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DWI Toxicologist Questioned

Chad West Nov. 19, 2016

Toxicology Lab: Credibility, Effect on the Public, & Recent Behavior

There's been a lot of public scrutiny that question the credibility of toxicology labs. Toxicology labs, whether independent or directly from the Department of Public Safety (DPS), test the blood vials submitted by law enforcement agencies in drug and alcohol related cases. Once the examination has been finalized, the lab's findings are then used in court.

However, what happens if their findings show that an erroneous act was committed during examination? In other words, what if your blood sample was switched with someone else's and you're wrongly convicted? 

Is the 'evidence' still valid and how should the laboratories and law enforcement agencies (i.e. District Attorney's Office) take action? 

Should the examiners involved in the error be fired or should their error be overlooked as minor mishaps? Should the analysts involved continue to be expert witnesses or is that ability stripped? These questions are vaguely answered in two recent cases in our area. 1. DALLAS- The most recent case involves an analyst from Southern Institute of Forensics Sciences (SWIFS) who notified the prosecution, defense attorney, and the judge before testifying before the jury of a laboratory reporting error that occurred in 2011. Even so, the lab quality review of the situation was determined that there was “no impeachable conduct or other reportable issue,” allowing the toxicologist to testify. Nonetheless, upon testifying the defense attorney brought the situation to light in front of the jury. 

The Director of SWIFS, Dr. Jeffrey Bernard, says their analyst took extreme caution before testifying by disclosing this information. He stated that the analyst took the necessary precautions to avoid any issues, especially considering the DPS case. We’ll get to it in a moment.

Dr. Bernard released the following statement.

The Southwestern Institute of Forensic Sciences (SWIFS) was notified today of an allegation that our office failed to report 'Brady evidence' to the Dallas County District Attorney (DA). The DA defines Brady evidence as evidence that tends to exculpate or mitigate charges against a defendant or evidence that impeaches a prosecution witness…The allegation resulted from a driving while intoxicated case prosecuted by the Dallas County District Attorney that included testimony from a toxicology chemist regarding analysis she performed on evidence submitted to SWIFS by a law enforcement agency… In [the 2011] case, the laboratory reported that no controlled substance was detected in the alkaline drug screen. When a lab quality process identified the possibility of an error.,. the specimen was reanalyzed yielding a positive result. A corrected lab report was issued (prior to the completion of the autopsy report) and the incident was reviewed and documented through our standard quality management process." He then goes on to say, “Our lab quality system serves to provide a framework for continuous improvement and to ensure that adequacy and reliability of lab processes sufficient to meet organizational objectives, including accreditation standards. Through the quality system, we work to reduce the number of errors, to identify and correct errors when they do occur, and to prevent future errors.” (WFAA©)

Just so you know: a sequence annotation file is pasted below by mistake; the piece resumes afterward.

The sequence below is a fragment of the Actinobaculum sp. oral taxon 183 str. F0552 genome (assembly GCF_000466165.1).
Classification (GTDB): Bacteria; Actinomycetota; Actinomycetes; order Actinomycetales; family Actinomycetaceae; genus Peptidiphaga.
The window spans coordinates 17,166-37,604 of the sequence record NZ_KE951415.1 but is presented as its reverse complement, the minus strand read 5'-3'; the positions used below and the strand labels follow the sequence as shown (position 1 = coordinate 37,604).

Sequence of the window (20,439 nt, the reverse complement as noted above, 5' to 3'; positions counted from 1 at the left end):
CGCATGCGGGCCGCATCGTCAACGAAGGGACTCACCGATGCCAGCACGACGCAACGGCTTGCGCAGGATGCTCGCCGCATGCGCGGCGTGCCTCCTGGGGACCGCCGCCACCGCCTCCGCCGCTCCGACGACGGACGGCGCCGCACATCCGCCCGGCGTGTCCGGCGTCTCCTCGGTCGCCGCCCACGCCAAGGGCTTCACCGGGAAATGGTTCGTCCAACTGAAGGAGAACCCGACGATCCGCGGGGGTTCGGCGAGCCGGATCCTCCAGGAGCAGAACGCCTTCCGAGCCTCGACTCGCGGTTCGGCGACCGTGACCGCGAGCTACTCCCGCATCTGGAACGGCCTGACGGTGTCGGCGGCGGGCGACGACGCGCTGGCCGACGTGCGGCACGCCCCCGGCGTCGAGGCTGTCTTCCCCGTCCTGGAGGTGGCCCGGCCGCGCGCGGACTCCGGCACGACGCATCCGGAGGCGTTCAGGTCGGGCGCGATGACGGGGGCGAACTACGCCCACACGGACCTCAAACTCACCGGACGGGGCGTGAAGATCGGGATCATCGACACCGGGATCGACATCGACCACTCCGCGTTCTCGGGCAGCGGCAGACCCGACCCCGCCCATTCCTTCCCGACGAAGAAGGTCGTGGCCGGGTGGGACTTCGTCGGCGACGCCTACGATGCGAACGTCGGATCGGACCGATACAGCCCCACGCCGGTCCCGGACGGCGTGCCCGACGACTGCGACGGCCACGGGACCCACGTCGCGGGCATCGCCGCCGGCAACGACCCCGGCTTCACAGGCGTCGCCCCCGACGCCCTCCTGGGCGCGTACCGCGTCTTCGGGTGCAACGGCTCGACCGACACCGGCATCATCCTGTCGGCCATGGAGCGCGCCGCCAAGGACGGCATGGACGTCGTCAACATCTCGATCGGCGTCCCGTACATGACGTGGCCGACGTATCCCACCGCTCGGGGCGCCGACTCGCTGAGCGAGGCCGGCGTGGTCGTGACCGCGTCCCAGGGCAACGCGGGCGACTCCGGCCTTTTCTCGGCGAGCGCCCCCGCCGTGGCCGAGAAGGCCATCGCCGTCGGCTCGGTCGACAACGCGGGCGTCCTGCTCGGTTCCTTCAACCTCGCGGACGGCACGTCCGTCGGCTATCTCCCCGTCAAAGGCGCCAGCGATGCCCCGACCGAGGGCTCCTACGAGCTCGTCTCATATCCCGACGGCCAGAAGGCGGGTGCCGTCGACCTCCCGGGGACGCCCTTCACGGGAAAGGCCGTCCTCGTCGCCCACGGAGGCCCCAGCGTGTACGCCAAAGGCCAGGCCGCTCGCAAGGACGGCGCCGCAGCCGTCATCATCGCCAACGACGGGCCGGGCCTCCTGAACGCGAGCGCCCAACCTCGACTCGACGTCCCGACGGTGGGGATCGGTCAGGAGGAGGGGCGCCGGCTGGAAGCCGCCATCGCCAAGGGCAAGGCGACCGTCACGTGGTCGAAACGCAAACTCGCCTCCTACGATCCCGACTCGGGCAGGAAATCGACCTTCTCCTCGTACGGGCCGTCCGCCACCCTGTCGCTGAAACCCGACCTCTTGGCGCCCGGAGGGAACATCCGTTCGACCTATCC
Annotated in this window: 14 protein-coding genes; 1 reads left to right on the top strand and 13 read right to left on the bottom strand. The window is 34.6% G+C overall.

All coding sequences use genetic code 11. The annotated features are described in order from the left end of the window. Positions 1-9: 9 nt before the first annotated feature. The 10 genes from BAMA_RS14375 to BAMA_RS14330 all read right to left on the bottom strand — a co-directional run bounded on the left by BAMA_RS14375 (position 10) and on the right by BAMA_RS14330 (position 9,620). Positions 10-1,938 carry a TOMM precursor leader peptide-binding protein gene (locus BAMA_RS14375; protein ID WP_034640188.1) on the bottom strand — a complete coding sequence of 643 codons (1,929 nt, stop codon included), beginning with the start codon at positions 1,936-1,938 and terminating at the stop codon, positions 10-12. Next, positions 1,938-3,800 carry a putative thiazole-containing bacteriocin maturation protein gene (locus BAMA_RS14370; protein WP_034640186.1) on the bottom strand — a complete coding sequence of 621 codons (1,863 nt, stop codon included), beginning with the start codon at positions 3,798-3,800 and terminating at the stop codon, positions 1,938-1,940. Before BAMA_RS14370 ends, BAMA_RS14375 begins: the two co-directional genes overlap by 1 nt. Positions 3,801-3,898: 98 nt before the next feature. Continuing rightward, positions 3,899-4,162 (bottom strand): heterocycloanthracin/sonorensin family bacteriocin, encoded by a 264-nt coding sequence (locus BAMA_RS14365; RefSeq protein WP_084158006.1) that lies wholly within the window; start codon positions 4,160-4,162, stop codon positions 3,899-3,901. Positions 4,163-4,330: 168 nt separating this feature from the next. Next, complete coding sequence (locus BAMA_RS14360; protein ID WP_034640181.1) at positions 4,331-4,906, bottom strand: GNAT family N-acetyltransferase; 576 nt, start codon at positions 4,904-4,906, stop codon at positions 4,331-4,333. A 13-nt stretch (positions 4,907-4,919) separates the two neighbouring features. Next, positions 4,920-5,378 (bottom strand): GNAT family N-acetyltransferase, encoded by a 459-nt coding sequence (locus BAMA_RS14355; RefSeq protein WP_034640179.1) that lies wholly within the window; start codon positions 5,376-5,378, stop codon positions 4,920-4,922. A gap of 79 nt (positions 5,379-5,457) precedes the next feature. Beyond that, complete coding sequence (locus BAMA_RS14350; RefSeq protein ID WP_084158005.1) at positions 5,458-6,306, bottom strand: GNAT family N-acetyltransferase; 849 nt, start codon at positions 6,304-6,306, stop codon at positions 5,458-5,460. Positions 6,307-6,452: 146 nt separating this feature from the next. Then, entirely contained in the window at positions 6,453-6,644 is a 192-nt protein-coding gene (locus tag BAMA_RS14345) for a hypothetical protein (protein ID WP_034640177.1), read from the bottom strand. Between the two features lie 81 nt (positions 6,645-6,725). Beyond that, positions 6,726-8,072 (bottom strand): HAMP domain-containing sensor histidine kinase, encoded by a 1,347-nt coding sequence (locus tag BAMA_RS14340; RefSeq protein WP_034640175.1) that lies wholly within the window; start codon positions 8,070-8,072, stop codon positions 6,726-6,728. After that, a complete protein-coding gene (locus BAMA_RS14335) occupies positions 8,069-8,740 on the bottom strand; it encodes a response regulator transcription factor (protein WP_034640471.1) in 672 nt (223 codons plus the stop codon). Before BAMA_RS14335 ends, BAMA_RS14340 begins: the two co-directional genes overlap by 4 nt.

2. GARLAND- The other case involves a DPS Crime Lab Analyst, Chris Youngkin, who failed to disclose a 2013 lab error. Unfortunately, Chris's failure to disclose the 2013 error is just the beginning. There are two transcripts that show two different testimonies- one in Dallas County and one in Collin County. The 2013 case involves a report by Youngkin showing a woman who had not been drinking had a blood alcohol level of nearly twice the legal limit. The error was allegedly captured within days and no one was harmed. The real problem lies within the testimonies though.

The testimonial in Dallas County shows Chris testified to switching the vials, but the one in Collin County shows he denied ever having switched the vials. This alone can be deemed as perjury. 

Once the defense attorney on the case asked about the two instances in an 2016 October trial, Chris plead the fifth and the hearing was over.

Two things to note, defense attorney's were not made aware of this lab error until recently. The error was identified within days of the incident in 2013. The second thing to note is that once Chris was cross examined and asked about the two conflicting statements, the judge reminded him that he had the right to plead the fifth. This is as rare as a Supermoon.  

Since then, DPS has released a statement which reads: "DPS has reviewed Mr. Youngkin's testimony related to these events and believe that while truthful in his responses regarding a 2013 reporting error, he was not fully straightforward in the manner in which he handled the related questioning by defense attorneys in trials and in this week's deposition... These actions could negatively impact criminal proceedings and the reputation of the DPS Crime Laboratory." Prosecutors are now notifying defendants whose cases involved Chris because now those cases have the right to a re-trial. This means the law enforcement agencies will have to send the blood work back to the same facility, DPS, for testing.  Why is this so important? Because in the legal world failing to disclose Brady Evidence and committing perjury are very serious offenses. What do you think would be the right course of action for the laboratories and the law enforcement agencies moving forward? I’d love to hear your thoughts! Until next time. 

Happy Friday!

Chad West 

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